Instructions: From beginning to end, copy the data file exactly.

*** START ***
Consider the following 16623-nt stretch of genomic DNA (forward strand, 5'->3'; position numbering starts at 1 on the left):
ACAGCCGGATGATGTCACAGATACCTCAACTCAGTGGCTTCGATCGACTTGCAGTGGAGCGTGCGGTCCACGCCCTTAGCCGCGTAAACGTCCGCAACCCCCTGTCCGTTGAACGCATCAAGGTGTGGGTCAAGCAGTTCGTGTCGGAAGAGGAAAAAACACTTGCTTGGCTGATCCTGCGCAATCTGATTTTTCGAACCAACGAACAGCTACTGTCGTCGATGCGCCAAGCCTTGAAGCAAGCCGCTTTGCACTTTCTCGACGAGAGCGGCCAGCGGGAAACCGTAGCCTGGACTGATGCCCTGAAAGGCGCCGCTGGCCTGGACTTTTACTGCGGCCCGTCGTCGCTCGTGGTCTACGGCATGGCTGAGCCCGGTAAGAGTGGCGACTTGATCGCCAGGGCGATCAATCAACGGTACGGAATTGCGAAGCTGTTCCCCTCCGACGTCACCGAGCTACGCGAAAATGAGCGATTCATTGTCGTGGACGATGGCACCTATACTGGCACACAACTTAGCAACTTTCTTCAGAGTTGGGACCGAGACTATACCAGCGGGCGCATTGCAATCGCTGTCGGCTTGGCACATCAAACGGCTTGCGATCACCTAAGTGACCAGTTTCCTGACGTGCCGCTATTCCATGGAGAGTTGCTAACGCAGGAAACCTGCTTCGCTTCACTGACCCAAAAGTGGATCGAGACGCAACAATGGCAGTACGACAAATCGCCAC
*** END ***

Consider the following 16623-nt stretch of genomic DNA (forward strand, 5'->3'; position numbering starts at 1 on the left):
ACAGCCGGATGATGTCACAGATACCTCAACTCAGTGGCTTCGATCGACTTGCAGTGGAGCGTGCGGTCCACGCCCTTAGCCGCGTAAACGTCCGCAACCCCCTGTCCGTTGAACGCATCAAGGTGTGGGTCAAGCAGTTCGTGTCGGAAGAGGAAAAAACACTTGCTTGGCTGATCCTGCGCAATCTGATTTTTCGAACCAACGAACAGCTACTGTCGTCGATGCGCCAAGCCTTGAAGCAAGCCGCTTTGCACTTTCTCGACGAGAGCGGCCAGCGGGAAACCGTAGCCTGGACTGATGCCCTGAAAGGCGCCGCTGGCCTGGACTTTTACTGCGGCCCGTCGTCGCTCGTGGTCTACGGCATGGCTGAGCCCGGTAAGAGTGGCGACTTGATCGCCAGGGCGATCAATCAACGGTACGGAATTGCGAAGCTGTTCCCCTCCGACGTCACCGAGCTACGCGAAAATGAGCGATTCATTGTCGTGGACGATGGCACCTATACTGGCACACAACTTAGCAACTTTCTTCAGAGTTGGGACCGAGACTATACCAGCGGGCGCATTGCAATCGCTGTCGGCTTGGCACATCAAACGGCTTGCGATCACCTAAGTGACCAGTTTCCTGACGTGCCGCTATTCCATGGAGAGTTGCTAACGCAGGAAACCTGCTTCGCTTCACTGACCCAAAAGTGGATCGAGACGCAACAATGGCAGTACGACAAATCGCCAC